Australia has recorded its wettest and coolest summer in at least five years, but the current conditions are not finished yet. 

La Niña events occur when sea surface temperatures of the tropical Pacific, particularly the central and eastern Pacific, get unusually cold. At the same time, the other side of the basin - the Western Pacific which is closer to Australia - gets warmer than average. 

The warm water near Australia increases moisture to the atmosphere and enhances the chances for more rainfall over northern and eastern Australia.

“What we are seeing now is actually past the peak of La Niña event and it's slowly fading,” says Dr Andrea Taschetto, an Associate Professor and ARC Future Fellow at UNSW Science’s Climate Change Research Centre.

“We are expecting that La Niña will fade and go back to normal conditions by April/May this year. Without La Niña we expect to receive normal average rainfall in winter, not exaggerated as we've seen during the summer and autumn.”

La Niña is the cooler phase of a phenomenon called the El Niño-Southern Oscillation (ENSO). The warm phase of ENSO is named El Niño.

“La Niña and El Niño generally have a three to seven year cycle so we are not expecting to see another event like this develop at the end of the year,” Dr Taschetto says.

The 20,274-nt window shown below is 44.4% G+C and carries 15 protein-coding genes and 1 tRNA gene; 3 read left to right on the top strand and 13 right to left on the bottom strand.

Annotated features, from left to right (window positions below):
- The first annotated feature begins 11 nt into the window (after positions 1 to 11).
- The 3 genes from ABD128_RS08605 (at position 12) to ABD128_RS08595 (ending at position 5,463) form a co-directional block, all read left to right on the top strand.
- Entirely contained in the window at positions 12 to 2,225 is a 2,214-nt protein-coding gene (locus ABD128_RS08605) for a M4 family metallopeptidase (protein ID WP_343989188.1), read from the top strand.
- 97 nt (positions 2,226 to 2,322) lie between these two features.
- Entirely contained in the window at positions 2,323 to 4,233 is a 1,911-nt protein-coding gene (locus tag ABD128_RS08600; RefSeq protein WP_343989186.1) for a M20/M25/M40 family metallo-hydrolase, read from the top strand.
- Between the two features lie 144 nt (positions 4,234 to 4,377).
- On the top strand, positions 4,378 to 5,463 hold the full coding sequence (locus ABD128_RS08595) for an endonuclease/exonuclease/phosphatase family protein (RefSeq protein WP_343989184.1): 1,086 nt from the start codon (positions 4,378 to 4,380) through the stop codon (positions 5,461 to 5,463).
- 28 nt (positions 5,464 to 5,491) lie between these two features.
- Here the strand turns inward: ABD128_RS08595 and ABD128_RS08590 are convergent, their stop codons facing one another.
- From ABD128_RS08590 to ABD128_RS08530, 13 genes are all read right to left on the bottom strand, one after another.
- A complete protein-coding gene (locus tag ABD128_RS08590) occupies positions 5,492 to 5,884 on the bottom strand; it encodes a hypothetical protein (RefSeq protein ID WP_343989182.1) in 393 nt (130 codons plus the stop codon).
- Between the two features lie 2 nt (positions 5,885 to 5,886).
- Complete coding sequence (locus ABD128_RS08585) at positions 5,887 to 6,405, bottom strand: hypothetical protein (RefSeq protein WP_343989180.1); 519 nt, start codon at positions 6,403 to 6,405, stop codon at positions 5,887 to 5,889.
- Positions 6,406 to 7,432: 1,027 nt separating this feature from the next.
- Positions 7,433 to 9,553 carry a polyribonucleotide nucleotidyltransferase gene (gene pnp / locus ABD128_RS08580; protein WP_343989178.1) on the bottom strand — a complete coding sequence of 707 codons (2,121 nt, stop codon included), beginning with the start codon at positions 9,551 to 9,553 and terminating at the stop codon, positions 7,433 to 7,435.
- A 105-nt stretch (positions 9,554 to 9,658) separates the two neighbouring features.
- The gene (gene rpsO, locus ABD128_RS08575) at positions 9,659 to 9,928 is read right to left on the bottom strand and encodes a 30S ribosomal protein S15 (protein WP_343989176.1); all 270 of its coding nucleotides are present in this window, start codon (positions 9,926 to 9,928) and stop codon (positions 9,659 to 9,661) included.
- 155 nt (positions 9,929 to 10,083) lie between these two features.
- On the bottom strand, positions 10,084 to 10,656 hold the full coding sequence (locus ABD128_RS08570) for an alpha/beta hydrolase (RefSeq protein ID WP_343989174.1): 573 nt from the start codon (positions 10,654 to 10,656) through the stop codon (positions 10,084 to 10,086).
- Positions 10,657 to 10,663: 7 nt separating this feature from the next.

“Although La Niña can sometimes persist for two years, seasonal forecasting agencies, such as the Bureau of Meteorology, are predicting neutral conditions for the rest of the year and next summer.

“The strong La Niña event of 2010/2011 resulted in massive floods in Queensland. The 2010 spring season was the wettest spring in Australia since the 1900s. 

“We simulated a similar event at the time to check how unusual the 2010/11 La Niña was, and we found the warming ocean surrounding the northern parts of Australia was extremely important for that event. 

“It accentuated the chances of having extreme flooding in northeast Australia. 

“Our simulation showed that northeast Australia was three times more likely to experience extreme rainfall during that La Niña than if there hasn’t been a warming of the ocean north of Australia.  It was global warming making an appearance on top of La Niña.”